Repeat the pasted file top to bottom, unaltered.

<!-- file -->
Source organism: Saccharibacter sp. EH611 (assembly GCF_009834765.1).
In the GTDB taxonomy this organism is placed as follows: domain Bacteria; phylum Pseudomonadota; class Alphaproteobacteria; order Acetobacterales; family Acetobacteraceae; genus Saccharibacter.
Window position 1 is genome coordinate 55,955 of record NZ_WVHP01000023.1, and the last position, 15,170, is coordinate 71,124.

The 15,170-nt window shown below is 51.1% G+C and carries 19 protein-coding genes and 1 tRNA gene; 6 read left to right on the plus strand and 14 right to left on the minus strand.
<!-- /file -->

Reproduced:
Source organism: Saccharibacter sp. EH611 (assembly GCF_009834765.1).
In the GTDB taxonomy this organism is placed as follows: domain Bacteria; phylum Pseudomonadota; class Alphaproteobacteria; order Acetobacterales; family Acetobacteraceae; genus Saccharibacter.
Window position 1 is genome coordinate 55,955 of record NZ_WVHP01000023.1, and the last position, 15,170, is coordinate 71,124.

The 15,170-nt window shown below is 51.1% G+C and carries 19 protein-coding genes and 1 tRNA gene; 6 read left to right on the plus strand and 14 right to left on the minus strand.